Sunday 30 August 2015

Signature Sounds 'The Music Of The WWE' DVD Review By Dave Adamson

A home video presentation that focuses on the music of WWE, Signature Sounds explores the world of wrestler’s themes.  

Signature Sounds is a department from the recent glut of WWE Home Video documentary releases which have focused, primarily, on documenting the history of WWE, the wrestlers and the business at large.  This is akin to the countdown specials that Channel 4 broadcast, except without the annoying comedians who gurn at the camera as they deliver their banal judgement.

With Jim Johnston as the man behind many of the themes, this documentary showcases his work in the form of twenty five of the best themes, covering how the themes were developed and composed, with brief comments from the wrestlers (in the form of archive footage for those no longer on the roster).

Listening to Johnston pull apart some of the themes reveals so much depth to his work that is often missed. His worth across decades is covered, with Ultimate Warrior, Sunny, The Rock, Primetime Players and Fandango all featuring in the countdown.  Watching him perform the leitmotif of some of his work, on a variety of instruments, shows the musical versatility of a man whose work we all know, without really knowing who he is.

There’s some interesting trivia thrown in - how Johnston constructs the lyrics, the techniques he uses and how he occasionally eschews them, as well as the artists that were involved.  It’s also fun to hear some of the talent, including Vince McMahon, talk about their themes, though some are in character, whilst others don’t appear to be.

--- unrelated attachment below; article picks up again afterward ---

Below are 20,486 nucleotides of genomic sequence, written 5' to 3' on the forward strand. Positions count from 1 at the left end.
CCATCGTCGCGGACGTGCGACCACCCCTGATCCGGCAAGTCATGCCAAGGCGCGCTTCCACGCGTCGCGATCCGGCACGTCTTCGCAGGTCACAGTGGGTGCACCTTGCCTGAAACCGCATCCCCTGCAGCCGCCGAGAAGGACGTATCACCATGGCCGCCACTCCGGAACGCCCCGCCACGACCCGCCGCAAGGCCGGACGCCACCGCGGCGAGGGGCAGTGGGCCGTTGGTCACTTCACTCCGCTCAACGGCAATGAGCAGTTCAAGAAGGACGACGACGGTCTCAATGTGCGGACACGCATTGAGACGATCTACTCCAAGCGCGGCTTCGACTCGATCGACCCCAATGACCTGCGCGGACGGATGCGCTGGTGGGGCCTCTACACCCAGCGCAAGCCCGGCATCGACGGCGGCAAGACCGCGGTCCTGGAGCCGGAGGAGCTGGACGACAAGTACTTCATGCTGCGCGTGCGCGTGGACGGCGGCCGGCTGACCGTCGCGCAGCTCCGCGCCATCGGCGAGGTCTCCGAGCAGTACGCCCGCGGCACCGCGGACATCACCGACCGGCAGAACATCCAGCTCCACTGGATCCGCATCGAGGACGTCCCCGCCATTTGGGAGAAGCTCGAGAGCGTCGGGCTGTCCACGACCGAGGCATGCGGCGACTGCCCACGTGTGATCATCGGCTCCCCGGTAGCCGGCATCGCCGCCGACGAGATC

It is, however, a short affair, running at 52 minutes and lacks real depth, leaving the viewer with a fluffy, unchallenging affair.  Some exploration of unused themes (he talks about The Rock and what didn’t work), complete Titantron videos, more behind the scenes interviews from others involved in character development or how the entrances were choreographed - all this could have helped flesh out the story and given the work the treatment it deserves.

The Extras feature further tracks that weren’t covered in the Top 25 - a Top 25, it seems, that was chosen by the WWE. With six tracks in this section, it does beg the question of why not just include them in the main feature?  Johnston talking about Shawn Michaels’ departure theme and its original purpose and William Regal talking about his Real Man’s Man theme are the highlights of these extras.

Also featured on the DVD is the “making of Gold-lust”, giving the type of behind-the-scenes coverage that all the tracks should have had, and “The Music of WWE Studios” which also features Johnston talking about the films and the added stress that these presented - it’s not so much a feature as a chapter of something bigger.

Oddly, the DVD is available for around the £5 mark from most online retailers, which sets it as an ideal stocking filler, except it’s being released on 31 August 2015.

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